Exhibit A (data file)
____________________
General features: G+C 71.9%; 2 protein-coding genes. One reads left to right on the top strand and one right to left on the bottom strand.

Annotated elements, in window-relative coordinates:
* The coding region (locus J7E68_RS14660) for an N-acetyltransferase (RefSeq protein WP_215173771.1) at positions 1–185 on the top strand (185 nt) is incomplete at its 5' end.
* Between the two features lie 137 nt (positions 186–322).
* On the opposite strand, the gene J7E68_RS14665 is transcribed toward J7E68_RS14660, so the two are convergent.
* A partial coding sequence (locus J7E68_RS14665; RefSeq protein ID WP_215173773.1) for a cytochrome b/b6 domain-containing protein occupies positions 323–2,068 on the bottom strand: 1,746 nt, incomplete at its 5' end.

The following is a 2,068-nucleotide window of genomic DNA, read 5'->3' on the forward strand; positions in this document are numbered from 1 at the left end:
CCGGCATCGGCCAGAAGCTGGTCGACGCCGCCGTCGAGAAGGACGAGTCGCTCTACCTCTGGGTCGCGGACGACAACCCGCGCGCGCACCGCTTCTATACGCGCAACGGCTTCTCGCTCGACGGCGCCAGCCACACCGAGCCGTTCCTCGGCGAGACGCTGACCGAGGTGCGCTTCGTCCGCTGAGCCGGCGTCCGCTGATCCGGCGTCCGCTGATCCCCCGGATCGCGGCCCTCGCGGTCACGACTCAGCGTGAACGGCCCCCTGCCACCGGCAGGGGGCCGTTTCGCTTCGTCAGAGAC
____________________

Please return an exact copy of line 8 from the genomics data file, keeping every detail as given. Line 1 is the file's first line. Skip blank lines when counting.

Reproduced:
CCGGCATCGGCCAGAAGCTGGTCGACGCCGCCGTCGAGAAGGACGAGTCGCTCTACCTCTGGGTCGCGGACGACAACCCGCGCGCGCACCGCTTCTATACGCGCAACGGCTTCTCGCTCGACGGCGCCAGCCACACCGAGCCGTTCCTCGGCGAGACGCTGACCGAGGTGCGCTTCGTCCGCTGAGCCGGCGTCCGCTGATCCGGCGTCCGCTGATCCCCCGGATCGCGGCCCTCGCGGTCACGACTCAGCGTGAACGGCCCCCTGCCACCGGCAGGGGGCCGTTTCGCTTCGTCAGAGAC